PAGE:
AFTERMATH 11, Glenese Keavney
My journey with basketry began when we moved to a new home with Bangalow palms in the backyard. I loved the inside of the sheath – the part that hugged the trunk; and the inflorescence carrying the seeds. It seemed so wrong to treat them as garden refuse. But how could I use them?
This question gradually called me back to craft, which I had abandoned in early adulthood, lured into academia first and then the world of business. It also called me back to a new appreciation of ‘women’s work’ and the life of my mother and grandmother who were both so skilful with their hands in making and doing.
I specifically discovered Basketry in November 2003 when I attended a workshop offered by Virginia Kaiser at the Botanical Gardens in Sydney. Since then I have gradually become more and more passionate about this art/craft form. I have attended many workshops to help develop my skills and have also explored new possibilities with diverse materials.
In 2008, I attended a Fibre Forum at Orange taking a class offered by the textile artist Pat Hickman (USA). Pat planted the seed that basketry was more than a craft; it was a way to make sense of life and express meaning. This approach has stayed with me and my ‘baskets’ are expressive rather than functional.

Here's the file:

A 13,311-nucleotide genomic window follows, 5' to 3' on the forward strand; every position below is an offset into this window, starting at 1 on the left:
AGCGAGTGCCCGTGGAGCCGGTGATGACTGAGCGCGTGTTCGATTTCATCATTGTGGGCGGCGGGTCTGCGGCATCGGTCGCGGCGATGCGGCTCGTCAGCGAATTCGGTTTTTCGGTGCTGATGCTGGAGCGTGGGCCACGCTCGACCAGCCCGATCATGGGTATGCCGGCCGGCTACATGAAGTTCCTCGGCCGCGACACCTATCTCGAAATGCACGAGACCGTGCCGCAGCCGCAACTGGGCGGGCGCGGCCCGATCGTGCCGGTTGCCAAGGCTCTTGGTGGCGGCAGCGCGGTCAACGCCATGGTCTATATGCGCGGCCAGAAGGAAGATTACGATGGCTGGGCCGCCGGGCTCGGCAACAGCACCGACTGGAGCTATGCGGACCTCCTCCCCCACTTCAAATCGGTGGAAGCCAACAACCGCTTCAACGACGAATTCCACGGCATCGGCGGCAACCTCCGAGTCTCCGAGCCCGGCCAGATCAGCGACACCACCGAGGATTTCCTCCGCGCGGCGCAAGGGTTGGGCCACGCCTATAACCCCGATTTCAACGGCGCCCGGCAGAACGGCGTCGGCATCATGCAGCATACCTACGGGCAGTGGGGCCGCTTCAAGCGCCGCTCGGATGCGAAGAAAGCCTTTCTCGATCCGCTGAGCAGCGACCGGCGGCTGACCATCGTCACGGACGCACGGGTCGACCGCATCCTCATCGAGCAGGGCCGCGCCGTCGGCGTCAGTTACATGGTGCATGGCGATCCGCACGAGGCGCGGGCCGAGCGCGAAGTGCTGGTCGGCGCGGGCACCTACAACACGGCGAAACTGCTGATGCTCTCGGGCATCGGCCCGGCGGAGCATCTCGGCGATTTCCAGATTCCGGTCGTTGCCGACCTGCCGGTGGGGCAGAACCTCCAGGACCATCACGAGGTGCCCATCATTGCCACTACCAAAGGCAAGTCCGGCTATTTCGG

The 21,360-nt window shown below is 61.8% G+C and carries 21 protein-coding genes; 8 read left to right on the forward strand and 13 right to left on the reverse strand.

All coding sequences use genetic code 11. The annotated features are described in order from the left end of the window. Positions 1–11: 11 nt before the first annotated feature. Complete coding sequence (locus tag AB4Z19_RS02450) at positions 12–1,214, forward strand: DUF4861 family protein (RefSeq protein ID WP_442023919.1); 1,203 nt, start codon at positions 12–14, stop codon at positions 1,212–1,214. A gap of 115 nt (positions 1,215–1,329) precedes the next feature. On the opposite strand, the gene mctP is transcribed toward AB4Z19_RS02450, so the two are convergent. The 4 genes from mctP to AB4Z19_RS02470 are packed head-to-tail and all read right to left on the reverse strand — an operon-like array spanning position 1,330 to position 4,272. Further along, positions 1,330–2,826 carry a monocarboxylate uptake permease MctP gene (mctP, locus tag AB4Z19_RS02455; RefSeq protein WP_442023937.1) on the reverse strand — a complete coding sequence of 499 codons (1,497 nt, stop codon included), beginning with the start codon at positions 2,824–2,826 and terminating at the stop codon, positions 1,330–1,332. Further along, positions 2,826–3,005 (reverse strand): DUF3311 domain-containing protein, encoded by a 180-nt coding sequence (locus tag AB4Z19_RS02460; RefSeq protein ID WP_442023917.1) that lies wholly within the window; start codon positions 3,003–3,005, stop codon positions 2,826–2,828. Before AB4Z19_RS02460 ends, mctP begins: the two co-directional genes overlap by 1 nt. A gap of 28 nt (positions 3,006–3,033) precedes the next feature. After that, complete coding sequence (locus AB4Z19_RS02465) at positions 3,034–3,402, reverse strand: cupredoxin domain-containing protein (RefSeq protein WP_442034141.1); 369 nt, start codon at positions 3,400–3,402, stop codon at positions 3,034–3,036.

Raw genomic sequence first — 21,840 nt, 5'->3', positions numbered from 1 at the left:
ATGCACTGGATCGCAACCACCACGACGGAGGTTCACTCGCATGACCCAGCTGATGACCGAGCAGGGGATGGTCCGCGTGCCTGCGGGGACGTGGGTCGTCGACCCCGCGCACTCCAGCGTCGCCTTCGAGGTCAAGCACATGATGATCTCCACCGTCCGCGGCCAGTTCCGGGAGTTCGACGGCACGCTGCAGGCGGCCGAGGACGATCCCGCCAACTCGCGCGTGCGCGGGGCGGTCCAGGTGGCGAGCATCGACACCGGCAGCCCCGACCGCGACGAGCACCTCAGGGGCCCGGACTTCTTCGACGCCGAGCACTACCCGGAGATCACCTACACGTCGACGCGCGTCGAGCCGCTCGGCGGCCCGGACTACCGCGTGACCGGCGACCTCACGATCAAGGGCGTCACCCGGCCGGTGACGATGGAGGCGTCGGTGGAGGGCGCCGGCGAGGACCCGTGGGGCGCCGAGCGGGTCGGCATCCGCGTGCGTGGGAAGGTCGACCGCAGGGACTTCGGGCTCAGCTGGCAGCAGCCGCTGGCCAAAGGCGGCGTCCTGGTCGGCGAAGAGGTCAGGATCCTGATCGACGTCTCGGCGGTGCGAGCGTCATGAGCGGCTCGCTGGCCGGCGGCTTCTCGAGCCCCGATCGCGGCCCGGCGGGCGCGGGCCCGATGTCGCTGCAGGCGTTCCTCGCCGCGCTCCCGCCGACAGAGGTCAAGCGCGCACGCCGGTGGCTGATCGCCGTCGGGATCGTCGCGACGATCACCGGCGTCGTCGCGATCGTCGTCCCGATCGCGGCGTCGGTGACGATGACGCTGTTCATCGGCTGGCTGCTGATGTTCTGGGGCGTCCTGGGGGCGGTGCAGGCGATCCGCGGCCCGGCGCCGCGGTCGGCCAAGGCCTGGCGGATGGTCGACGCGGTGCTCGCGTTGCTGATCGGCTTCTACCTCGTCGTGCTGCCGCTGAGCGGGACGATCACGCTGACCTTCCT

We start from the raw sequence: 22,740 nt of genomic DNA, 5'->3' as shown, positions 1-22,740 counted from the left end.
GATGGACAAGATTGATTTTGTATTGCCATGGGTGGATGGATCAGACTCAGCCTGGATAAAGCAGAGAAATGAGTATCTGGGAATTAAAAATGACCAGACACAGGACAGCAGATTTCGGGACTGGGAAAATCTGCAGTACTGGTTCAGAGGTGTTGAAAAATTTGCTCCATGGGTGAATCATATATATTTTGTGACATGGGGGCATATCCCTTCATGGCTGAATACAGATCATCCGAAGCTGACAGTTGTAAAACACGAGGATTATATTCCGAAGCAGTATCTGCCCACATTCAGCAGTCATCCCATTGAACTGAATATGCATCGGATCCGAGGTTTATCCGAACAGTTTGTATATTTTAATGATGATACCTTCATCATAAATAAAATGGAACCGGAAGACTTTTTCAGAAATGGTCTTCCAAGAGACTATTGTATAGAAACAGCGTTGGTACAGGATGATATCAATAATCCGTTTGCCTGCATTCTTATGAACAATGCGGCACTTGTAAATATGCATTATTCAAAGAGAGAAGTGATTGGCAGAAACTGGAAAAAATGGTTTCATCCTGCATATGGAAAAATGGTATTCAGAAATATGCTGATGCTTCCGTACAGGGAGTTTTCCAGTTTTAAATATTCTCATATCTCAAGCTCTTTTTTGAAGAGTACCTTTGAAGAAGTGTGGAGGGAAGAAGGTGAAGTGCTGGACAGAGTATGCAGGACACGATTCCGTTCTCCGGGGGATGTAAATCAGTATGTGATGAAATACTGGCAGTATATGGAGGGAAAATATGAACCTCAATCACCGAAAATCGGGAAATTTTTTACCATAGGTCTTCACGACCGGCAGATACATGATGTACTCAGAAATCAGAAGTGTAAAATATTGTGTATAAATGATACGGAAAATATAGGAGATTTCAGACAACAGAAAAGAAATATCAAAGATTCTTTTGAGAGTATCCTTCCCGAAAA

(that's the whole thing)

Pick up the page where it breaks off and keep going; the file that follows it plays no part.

I use traditional basketry techniques of coiling, stitching, and twining. More recently embellishment has been introduced to add my story to the substrata of the fibre. My major materials are natural fibres – Bangalow palm (leaf, inflorescence, and flower sheaths), pine needles, red hot poker, cordyline, lavender stalks, flax, and lomandra. However, the materials have also been expanding – including pig gut, aluminium flashing, telephone wires, and memorabilia materials that can be woven such as scarves and dressmaking patterns.
Recent themes that I have been exploring relate to acceptance, gratitude and finding a way to an inner clarity (often through a journey of darkness) in the face of life’s challenges.
I have participated regularly in group exhibitions since 2005; jointly exhibited with Meredith Peach and Flora Friedmann in 2011; and held a collaborative exhibition with photographer Ollie Barrington in 2012.
I was offered a solo exhibition by Timless Textiles in 2013 but life circumstances made that not possible. Instead 2 friends, Meri Peach and Flora Friedmann, agreed to join me in a collaboration. This resulted in the successful exhibition “Small Mercies”. We enjoyed this creative exchange so much that we are again working together for the current exhibition which develops beyond the earlier theme
I was joint founder of Basketry NSW Inc. and am currently on the committee of that organisation.